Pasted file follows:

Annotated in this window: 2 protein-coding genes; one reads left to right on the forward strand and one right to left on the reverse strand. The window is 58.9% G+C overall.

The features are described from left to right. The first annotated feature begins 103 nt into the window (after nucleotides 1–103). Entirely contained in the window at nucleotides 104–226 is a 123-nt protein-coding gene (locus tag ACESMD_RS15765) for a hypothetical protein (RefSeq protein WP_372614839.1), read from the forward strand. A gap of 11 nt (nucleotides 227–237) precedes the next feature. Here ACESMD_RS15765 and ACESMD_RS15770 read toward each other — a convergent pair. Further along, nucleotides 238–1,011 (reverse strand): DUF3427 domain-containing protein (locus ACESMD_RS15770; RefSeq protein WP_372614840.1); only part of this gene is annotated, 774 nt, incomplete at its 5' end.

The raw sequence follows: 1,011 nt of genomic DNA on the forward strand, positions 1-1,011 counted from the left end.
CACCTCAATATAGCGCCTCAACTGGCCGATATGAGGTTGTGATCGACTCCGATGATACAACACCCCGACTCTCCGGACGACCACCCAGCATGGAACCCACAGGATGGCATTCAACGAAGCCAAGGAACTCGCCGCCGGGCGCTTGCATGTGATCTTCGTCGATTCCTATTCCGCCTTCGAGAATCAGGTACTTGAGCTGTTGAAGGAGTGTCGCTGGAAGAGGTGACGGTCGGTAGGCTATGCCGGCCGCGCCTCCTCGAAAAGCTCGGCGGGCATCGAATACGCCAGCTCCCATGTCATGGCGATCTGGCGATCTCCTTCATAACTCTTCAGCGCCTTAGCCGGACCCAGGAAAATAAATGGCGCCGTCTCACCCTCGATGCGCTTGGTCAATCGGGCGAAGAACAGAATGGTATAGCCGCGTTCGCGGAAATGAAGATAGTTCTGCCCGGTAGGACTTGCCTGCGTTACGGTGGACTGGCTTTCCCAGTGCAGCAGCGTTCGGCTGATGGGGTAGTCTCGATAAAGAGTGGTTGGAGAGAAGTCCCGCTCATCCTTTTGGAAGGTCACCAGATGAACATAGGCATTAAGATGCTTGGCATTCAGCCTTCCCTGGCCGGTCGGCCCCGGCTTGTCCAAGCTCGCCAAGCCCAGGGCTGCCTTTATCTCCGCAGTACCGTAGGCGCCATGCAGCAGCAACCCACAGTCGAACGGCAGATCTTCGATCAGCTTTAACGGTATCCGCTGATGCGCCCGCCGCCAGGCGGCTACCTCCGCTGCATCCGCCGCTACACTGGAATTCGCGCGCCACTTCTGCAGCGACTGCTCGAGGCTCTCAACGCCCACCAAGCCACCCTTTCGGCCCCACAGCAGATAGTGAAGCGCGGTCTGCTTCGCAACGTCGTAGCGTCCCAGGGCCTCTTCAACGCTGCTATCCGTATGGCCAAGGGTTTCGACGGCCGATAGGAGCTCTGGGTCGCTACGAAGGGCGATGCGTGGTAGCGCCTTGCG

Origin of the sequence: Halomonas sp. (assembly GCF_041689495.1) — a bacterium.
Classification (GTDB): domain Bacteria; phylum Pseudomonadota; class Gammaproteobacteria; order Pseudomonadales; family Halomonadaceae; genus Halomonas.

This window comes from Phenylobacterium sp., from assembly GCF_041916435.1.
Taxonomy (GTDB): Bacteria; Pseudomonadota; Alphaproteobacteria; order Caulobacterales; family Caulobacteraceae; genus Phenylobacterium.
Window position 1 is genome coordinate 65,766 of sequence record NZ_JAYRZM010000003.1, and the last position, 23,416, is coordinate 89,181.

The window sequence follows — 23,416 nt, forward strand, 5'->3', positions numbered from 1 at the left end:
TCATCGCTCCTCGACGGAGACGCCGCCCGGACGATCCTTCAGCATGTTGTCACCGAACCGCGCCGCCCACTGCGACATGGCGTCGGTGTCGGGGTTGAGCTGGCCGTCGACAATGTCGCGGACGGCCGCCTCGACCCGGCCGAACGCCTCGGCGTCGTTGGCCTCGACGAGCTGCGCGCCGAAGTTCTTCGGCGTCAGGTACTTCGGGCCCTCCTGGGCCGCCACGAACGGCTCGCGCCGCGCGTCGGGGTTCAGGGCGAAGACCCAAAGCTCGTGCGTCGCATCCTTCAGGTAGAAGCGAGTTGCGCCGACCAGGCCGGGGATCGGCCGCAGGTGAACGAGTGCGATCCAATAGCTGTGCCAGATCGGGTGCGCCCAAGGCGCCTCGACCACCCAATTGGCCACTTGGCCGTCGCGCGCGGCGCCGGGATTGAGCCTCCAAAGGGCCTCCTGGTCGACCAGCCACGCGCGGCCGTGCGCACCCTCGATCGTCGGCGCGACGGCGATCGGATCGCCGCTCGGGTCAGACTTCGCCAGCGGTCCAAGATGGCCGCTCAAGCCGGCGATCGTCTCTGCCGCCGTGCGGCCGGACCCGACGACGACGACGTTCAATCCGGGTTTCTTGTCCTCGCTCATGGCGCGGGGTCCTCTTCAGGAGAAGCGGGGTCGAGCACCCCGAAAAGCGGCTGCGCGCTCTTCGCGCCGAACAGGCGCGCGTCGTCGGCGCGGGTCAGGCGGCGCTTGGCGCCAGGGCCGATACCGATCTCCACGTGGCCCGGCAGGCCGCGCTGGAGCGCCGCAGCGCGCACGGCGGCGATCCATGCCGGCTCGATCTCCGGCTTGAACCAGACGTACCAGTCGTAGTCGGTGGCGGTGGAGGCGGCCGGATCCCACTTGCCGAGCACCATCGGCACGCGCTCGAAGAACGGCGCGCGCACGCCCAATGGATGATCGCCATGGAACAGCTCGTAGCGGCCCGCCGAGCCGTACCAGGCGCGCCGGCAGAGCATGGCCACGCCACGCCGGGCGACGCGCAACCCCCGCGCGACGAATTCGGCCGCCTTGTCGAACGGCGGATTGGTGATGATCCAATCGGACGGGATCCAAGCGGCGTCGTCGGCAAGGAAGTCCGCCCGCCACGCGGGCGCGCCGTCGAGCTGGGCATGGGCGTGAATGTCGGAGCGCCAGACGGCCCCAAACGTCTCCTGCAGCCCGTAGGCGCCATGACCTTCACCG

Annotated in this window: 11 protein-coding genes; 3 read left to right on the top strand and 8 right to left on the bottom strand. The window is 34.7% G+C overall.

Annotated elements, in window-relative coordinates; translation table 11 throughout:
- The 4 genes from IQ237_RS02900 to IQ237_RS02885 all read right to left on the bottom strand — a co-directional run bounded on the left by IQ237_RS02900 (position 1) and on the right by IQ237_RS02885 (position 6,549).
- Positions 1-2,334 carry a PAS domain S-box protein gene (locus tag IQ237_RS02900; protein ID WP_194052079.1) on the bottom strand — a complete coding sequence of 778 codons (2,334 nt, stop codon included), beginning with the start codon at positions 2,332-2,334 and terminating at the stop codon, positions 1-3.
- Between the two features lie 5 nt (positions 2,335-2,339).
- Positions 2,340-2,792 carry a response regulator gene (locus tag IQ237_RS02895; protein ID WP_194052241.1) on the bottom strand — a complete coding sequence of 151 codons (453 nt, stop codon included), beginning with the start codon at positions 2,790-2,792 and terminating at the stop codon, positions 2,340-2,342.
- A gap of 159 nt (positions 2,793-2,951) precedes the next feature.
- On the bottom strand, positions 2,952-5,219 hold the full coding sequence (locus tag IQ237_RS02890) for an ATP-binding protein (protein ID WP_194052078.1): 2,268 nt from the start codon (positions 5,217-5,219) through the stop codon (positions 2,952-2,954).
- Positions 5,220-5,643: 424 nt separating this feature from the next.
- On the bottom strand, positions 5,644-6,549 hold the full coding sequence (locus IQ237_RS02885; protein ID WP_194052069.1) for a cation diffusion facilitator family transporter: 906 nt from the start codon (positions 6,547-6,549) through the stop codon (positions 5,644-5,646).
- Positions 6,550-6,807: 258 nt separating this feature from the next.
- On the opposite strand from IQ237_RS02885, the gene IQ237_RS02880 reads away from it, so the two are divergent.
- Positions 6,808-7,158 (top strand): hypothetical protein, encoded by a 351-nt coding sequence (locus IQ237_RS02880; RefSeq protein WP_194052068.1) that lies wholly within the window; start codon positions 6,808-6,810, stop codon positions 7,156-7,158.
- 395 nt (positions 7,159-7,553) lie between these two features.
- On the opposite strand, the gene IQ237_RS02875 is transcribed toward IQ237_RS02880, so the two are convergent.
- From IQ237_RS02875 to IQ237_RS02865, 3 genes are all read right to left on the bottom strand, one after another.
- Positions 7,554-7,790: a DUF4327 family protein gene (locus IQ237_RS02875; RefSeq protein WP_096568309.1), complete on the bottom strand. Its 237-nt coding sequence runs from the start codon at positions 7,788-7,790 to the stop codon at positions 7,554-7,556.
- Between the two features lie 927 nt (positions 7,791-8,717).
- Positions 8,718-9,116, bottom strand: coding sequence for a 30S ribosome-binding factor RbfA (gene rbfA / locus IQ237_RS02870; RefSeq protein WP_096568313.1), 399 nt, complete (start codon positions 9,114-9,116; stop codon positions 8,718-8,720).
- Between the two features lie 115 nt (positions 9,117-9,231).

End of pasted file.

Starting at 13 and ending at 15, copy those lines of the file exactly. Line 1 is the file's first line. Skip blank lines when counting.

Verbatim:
Annotated elements, in window-relative coordinates; translation table 11 throughout:
- The 4 genes from IQ237_RS02900 to IQ237_RS02885 all read right to left on the bottom strand — a co-directional run bounded on the left by IQ237_RS02900 (position 1) and on the right by IQ237_RS02885 (position 6,549).
- Positions 1-2,334 carry a PAS domain S-box protein gene (locus tag IQ237_RS02900; protein ID WP_194052079.1) on the bottom strand — a complete coding sequence of 778 codons (2,334 nt, stop codon included), beginning with the start codon at positions 2,332-2,334 and terminating at the stop codon, positions 1-3.